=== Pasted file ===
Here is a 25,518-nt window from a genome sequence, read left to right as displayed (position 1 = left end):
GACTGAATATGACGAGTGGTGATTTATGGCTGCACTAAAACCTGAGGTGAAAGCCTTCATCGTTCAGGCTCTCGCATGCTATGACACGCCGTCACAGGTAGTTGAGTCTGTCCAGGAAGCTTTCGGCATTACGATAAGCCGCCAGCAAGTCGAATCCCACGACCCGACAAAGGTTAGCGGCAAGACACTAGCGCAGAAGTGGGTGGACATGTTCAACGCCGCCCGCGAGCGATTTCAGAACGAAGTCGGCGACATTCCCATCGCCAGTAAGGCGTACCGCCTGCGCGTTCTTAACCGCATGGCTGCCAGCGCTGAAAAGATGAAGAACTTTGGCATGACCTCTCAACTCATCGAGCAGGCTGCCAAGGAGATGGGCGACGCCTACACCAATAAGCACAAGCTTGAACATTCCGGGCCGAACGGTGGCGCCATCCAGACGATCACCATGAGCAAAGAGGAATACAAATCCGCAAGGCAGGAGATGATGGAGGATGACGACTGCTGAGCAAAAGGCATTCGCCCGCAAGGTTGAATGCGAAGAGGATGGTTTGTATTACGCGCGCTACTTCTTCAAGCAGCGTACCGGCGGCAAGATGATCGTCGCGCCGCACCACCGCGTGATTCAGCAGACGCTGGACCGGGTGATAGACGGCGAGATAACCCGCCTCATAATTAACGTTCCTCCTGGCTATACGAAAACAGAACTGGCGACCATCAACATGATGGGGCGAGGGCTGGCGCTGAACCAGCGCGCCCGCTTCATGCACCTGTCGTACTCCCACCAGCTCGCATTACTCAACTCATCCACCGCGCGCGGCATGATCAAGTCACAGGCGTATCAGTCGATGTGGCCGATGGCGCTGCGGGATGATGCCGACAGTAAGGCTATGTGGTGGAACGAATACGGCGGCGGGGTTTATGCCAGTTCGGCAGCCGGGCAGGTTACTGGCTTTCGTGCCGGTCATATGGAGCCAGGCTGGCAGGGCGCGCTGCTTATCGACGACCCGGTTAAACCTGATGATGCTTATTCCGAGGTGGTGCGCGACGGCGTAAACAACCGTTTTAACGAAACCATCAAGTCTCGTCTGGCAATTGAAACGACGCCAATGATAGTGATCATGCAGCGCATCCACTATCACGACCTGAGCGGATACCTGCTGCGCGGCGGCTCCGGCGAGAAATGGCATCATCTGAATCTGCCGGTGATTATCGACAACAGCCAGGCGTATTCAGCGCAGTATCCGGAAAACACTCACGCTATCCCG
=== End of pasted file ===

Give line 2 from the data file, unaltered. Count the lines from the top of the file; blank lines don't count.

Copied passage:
GACTGAATATGACGAGTGGTGATTTATGGCTGCACTAAAACCTGAGGTGAAAGCCTTCATCGTTCAGGCTCTCGCATGCTATGACACGCCGTCACAGGTAGTTGAGTCTGTCCAGGAAGCTTTCGGCATTACGATAAGCCGCCAGCAAGTCGAATCCCACGACCCGACAAAGGTTAGCGGCAAGACACTAGCGCAGAAGTGGGTGGACATGTTCAACGCCGCCCGCGAGCGATTTCAGAACGAAGTCGGCGACATTCCCATCGCCAGTAAGGCGTACCGCCTGCGCGTTCTTAACCGCATGGCTGCCAGCGCTGAAAAGATGAAGAACTTTGGCATGACCTCTCAACTCATCGAGCAGGCTGCCAAGGAGATGGGCGACGCCTACACCAATAAGCACAAGCTTGAACATTCCGGGCCGAACGGTGGCGCCATCCAGACGATCACCATGAGCAAAGAGGAATACAAATCCGCAAGGCAGGAGATGATGGAGGATGACGACTGCTGAGCAAAAGGCATTCGCCCGCAAGGTTGAATGCGAAGAGGATGGTTTGTATTACGCGCGCTACTTCTTCAAGCAGCGTACCGGCGGCAAGATGATCGTCGCGCCGCACCACCGCGTGATTCAGCAGACGCTGGACCGGGTGATAGACGGCGAGATAACCCGCCTCATAATTAACGTTCCTCCTGGCTATACGAAAACAGAACTGGCGACCATCAACATGATGGGGCGAGGGCTGGCGCTGAACCAGCGCGCCCGCTTCATGCACCTGTCGTACTCCCACCAGCTCGCATTACTCAACTCATCCACCGCGCGCGGCATGATCAAGTCACAGGCGTATCAGTCGATGTGGCCGATGGCGCTGCGGGATGATGCCGACAGTAAGGCTATGTGGTGGAACGAATACGGCGGCGGGGTTTATGCCAGTTCGGCAGCCGGGCAGGTTACTGGCTTTCGTGCCGGTCATATGGAGCCAGGCTGGCAGGGCGCGCTGCTTATCGACGACCCGGTTAAACCTGATGATGCTTATTCCGAGGTGGTGCGCGACGGCGTAAACAACCGTTTTAACGAAACCATCAAGTCTCGTCTGGCAATTGAAACGACGCCAATGATAGTGATCATGCAGCGCATCCACTATCACGACCTGAGCGGATACCTGCTGCGCGGCGGCTCCGGCGAGAAATGGCATCATCTGAATCTGCCGGTGATTATCGACAACAGCCAGGCGTATTCAGCGCAGTATCCGGAAAACACTCACGCTATCCCG